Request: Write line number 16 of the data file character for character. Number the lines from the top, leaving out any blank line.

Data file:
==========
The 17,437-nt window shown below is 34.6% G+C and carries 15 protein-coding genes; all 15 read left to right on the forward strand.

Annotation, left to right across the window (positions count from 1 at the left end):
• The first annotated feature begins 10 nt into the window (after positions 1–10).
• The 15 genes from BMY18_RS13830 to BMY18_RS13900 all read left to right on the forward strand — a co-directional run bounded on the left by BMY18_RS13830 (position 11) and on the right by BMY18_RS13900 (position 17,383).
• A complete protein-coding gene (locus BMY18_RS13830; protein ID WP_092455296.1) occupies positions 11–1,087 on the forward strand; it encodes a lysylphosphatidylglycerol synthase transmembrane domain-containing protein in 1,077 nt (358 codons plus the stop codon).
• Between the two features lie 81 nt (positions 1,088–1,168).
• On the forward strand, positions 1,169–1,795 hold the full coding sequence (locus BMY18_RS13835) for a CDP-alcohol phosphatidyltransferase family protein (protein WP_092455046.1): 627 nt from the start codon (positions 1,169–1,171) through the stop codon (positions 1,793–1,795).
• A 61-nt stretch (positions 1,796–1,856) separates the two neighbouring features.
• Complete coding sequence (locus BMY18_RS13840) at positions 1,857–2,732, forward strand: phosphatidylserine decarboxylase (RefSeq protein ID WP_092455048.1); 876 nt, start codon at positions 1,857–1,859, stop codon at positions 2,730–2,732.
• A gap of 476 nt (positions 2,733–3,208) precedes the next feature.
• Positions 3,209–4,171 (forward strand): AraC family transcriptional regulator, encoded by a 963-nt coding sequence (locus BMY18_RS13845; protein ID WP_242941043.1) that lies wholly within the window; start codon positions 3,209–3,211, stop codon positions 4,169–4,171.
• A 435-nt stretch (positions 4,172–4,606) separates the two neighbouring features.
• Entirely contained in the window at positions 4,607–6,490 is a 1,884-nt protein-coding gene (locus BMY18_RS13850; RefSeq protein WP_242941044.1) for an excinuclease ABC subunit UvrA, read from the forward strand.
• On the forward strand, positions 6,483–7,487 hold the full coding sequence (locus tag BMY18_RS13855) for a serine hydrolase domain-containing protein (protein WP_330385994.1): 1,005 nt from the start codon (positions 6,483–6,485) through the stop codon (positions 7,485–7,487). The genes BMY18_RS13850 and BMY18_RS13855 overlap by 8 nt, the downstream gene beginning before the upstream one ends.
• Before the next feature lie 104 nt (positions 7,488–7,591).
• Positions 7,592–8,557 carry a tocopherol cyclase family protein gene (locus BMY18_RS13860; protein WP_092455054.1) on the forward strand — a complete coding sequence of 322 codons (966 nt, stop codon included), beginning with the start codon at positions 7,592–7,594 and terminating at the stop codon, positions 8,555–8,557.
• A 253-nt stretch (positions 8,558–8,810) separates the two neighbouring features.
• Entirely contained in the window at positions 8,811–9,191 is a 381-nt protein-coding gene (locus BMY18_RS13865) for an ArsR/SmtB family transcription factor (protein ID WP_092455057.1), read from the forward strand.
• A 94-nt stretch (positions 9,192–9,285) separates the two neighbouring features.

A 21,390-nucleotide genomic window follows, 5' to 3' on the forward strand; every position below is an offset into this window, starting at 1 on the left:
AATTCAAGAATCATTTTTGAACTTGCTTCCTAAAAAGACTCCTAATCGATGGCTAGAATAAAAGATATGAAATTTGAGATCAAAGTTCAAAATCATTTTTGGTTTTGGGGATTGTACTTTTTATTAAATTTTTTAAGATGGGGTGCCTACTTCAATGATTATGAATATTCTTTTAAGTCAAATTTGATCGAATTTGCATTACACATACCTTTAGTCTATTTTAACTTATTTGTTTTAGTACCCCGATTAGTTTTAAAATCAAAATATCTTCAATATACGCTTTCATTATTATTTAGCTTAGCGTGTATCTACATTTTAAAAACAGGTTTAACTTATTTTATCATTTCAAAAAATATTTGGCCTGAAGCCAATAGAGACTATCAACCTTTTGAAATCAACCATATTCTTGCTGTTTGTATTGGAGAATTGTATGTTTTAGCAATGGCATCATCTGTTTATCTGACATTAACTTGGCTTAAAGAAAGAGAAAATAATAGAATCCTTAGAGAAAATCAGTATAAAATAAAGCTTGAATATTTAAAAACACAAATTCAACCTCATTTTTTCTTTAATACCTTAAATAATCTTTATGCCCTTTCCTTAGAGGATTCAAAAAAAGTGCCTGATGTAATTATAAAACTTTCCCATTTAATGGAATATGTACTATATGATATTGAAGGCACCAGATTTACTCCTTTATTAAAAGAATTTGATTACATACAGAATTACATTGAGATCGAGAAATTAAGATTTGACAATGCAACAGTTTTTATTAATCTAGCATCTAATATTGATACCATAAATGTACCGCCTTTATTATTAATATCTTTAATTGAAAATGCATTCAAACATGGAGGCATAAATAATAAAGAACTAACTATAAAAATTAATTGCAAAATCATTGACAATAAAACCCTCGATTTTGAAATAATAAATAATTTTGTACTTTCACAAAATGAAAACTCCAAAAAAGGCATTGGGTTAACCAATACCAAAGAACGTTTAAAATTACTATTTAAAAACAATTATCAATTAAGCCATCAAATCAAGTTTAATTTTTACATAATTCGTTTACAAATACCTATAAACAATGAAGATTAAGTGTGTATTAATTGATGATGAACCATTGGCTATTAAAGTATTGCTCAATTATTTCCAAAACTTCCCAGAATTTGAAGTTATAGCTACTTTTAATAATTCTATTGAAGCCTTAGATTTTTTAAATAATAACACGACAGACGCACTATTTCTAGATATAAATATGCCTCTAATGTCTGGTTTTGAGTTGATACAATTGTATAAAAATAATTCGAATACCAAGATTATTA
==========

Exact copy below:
• Positions 7,592–8,557 carry a tocopherol cyclase family protein gene (locus BMY18_RS13860; protein WP_092455054.1) on the forward strand — a complete coding sequence of 322 codons (966 nt, stop codon included), beginning with the start codon at positions 7,592–7,594 and terminating at the stop codon, positions 8,555–8,557.